Anonymous said...

Why not feminine problems - does being a professional mean I have to deny the three days that I writhe in pain with cramps or nearly faint due to heavy bleeding especially now that Im menopausal?

I believe that the truly professional HR would grant a discretionary day off to all women employees... and I see that will happen in a truly women oriented organization

Here's what I would invite you to imagine - a true professional who does not need to bob her hair into a supermodel a la vogue look, nor wear blazers and pants, and looks presentable in whatever outfit she is traditionally conditioned or comfortable in- that would include large bindis, and jhumkas...and sarees...and can conduct herself with the power and wisdom of one who CAN do, be and lead.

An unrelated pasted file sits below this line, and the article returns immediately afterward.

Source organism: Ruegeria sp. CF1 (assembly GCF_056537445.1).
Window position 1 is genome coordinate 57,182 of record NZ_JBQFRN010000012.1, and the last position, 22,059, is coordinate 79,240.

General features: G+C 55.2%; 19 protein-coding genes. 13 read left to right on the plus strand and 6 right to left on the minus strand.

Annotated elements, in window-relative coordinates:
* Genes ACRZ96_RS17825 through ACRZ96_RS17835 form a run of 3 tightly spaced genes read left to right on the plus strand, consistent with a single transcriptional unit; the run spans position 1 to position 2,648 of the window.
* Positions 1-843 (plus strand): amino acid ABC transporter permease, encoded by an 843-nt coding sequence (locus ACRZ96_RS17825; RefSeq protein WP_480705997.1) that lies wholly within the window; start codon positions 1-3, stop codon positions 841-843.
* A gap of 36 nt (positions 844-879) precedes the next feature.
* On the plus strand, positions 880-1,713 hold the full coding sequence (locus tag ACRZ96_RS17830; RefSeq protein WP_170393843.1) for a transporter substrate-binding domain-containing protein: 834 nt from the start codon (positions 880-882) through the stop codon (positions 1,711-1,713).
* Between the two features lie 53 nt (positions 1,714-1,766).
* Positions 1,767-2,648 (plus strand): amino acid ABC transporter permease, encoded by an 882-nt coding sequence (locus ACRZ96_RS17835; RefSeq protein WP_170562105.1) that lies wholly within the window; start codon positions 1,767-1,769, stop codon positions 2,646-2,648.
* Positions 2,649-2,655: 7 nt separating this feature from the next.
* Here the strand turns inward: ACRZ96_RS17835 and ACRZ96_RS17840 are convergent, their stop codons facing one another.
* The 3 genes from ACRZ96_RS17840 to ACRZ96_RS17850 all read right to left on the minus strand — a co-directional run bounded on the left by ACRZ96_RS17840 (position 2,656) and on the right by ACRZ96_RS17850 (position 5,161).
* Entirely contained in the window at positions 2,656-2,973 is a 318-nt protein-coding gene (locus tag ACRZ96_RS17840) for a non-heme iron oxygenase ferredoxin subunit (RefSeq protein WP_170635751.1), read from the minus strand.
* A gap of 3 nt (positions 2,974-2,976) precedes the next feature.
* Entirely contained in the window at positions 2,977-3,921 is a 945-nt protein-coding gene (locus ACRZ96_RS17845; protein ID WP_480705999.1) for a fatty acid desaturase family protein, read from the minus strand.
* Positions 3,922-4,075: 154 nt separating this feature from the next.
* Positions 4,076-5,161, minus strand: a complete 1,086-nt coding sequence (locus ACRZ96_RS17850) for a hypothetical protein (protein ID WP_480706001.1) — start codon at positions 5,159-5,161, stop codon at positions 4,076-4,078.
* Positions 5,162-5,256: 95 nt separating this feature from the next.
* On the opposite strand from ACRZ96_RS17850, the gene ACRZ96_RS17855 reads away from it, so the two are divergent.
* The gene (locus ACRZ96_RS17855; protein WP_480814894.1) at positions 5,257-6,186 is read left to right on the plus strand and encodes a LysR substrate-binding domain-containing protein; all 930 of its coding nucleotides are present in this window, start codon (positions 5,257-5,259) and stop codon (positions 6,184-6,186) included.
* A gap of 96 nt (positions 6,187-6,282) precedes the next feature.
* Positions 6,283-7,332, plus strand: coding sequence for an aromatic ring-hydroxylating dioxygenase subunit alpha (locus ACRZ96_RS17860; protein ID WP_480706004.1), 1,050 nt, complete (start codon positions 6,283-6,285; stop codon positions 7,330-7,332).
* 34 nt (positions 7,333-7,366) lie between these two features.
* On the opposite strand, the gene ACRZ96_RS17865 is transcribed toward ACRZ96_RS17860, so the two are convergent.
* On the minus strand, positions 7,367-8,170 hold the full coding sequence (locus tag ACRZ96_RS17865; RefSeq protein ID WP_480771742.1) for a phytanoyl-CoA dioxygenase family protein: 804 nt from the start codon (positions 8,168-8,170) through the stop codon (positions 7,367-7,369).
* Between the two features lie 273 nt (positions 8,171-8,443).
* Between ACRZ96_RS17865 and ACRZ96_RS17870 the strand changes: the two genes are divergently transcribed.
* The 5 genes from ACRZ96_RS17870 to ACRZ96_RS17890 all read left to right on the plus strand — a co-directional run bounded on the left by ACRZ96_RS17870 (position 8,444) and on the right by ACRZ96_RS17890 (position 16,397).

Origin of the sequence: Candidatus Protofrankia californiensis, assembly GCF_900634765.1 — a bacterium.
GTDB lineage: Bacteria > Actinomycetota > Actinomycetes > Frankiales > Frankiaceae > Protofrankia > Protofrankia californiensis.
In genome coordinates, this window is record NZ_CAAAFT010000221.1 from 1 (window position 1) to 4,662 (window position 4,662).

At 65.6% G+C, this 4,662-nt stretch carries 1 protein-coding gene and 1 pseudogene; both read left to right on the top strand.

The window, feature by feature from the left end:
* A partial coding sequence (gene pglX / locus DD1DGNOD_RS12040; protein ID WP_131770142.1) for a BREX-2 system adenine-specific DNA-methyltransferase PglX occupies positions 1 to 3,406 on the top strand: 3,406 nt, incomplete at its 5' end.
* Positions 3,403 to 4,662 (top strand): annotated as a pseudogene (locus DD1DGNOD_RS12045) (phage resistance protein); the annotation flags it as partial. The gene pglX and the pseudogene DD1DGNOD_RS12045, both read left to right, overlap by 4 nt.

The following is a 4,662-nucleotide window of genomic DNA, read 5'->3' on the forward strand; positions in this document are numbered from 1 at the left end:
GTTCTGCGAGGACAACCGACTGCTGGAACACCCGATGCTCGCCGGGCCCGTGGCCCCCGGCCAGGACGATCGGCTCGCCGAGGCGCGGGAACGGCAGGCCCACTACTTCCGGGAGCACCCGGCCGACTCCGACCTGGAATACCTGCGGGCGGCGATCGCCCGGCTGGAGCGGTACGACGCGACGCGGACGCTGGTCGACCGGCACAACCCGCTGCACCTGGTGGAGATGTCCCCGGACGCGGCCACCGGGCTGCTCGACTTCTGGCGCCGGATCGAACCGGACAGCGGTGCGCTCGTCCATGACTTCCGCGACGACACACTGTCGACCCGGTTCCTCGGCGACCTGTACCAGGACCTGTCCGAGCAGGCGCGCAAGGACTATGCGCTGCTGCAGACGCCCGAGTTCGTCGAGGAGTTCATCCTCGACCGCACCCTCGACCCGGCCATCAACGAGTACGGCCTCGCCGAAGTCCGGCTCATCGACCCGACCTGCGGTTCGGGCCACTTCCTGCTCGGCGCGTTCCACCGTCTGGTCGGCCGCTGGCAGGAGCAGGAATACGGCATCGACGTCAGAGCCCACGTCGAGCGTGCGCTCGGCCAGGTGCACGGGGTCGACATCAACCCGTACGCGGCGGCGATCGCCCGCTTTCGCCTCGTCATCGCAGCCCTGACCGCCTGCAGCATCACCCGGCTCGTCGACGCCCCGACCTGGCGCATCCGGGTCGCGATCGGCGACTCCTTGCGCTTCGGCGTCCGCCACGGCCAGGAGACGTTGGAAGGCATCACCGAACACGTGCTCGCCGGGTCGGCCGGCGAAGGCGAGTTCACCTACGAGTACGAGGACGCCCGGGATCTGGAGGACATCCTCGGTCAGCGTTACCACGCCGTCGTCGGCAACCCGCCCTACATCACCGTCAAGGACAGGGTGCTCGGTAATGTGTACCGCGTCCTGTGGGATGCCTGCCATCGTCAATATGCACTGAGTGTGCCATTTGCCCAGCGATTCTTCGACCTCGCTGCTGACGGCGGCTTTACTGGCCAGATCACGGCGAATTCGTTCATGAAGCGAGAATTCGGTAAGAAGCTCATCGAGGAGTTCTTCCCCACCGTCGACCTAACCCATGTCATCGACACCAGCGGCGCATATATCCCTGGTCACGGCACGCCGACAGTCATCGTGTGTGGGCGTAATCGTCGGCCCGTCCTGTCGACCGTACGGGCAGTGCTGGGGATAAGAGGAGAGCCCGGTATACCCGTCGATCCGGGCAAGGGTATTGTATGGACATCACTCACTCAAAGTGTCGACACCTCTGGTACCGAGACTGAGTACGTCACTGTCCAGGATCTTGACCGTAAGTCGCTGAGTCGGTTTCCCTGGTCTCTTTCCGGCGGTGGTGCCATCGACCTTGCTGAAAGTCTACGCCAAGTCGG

Anonymous said...

I agree that it is different for women. 'Cos we are battling the "conditioned" outlook of women in a world dominated by women.

The corporate world has to mature to understand and accept women as they are with all their nicessities, elegance and grace, including the emotional entanglement. Currently you are expecting women to become and think like men.

I still believe that women are battling on two fronts their own wish of having their own career and being the perfect homemaker. Some of us are cut out to be better homemakers and others are more interested about their careers. Do we let them be as they are?

It is the conditioned approach that creates the conflict for all.

What if a man wished to take care of the home rather than slog at office? Is he allowed, don't you tell he is sloppy at work?

What if the man wished to take few days off to take care of his sick parents? Will the corporate India consider that or rather have the woman take care of her inlaws?

The women's reservation bill is just to ensure that there is some space and scope for women and get a stronger foothold.

Maybe similar reservation bill needs to be created for a man in his home!